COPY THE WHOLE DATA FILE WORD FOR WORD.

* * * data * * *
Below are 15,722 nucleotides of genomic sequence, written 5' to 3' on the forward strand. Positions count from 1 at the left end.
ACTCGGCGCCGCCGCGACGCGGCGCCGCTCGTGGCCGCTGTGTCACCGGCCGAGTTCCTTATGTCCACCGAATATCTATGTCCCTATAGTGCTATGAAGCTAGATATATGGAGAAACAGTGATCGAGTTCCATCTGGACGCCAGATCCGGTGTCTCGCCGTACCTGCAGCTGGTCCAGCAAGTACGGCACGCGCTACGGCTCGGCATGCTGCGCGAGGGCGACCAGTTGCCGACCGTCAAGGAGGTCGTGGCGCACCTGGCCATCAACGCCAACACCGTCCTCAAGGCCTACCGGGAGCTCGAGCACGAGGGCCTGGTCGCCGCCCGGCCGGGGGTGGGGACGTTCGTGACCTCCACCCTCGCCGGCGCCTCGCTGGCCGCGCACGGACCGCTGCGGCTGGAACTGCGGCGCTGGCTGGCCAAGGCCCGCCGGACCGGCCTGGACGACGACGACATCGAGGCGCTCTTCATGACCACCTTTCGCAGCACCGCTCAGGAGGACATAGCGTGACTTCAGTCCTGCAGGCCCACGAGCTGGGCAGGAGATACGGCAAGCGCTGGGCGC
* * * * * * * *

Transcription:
Below are 15,722 nucleotides of genomic sequence, written 5' to 3' on the forward strand. Positions count from 1 at the left end.
ACTCGGCGCCGCCGCGACGCGGCGCCGCTCGTGGCCGCTGTGTCACCGGCCGAGTTCCTTATGTCCACCGAATATCTATGTCCCTATAGTGCTATGAAGCTAGATATATGGAGAAACAGTGATCGAGTTCCATCTGGACGCCAGATCCGGTGTCTCGCCGTACCTGCAGCTGGTCCAGCAAGTACGGCACGCGCTACGGCTCGGCATGCTGCGCGAGGGCGACCAGTTGCCGACCGTCAAGGAGGTCGTGGCGCACCTGGCCATCAACGCCAACACCGTCCTCAAGGCCTACCGGGAGCTCGAGCACGAGGGCCTGGTCGCCGCCCGGCCGGGGGTGGGGACGTTCGTGACCTCCACCCTCGCCGGCGCCTCGCTGGCCGCGCACGGACCGCTGCGGCTGGAACTGCGGCGCTGGCTGGCCAAGGCCCGCCGGACCGGCCTGGACGACGACGACATCGAGGCGCTCTTCATGACCACCTTTCGCAGCACCGCTCAGGAGGACATAGCGTGACTTCAGTCCTGCAGGCCCACGAGCTGGGCAGGAGATACGGCAAGCGCTGGGCGC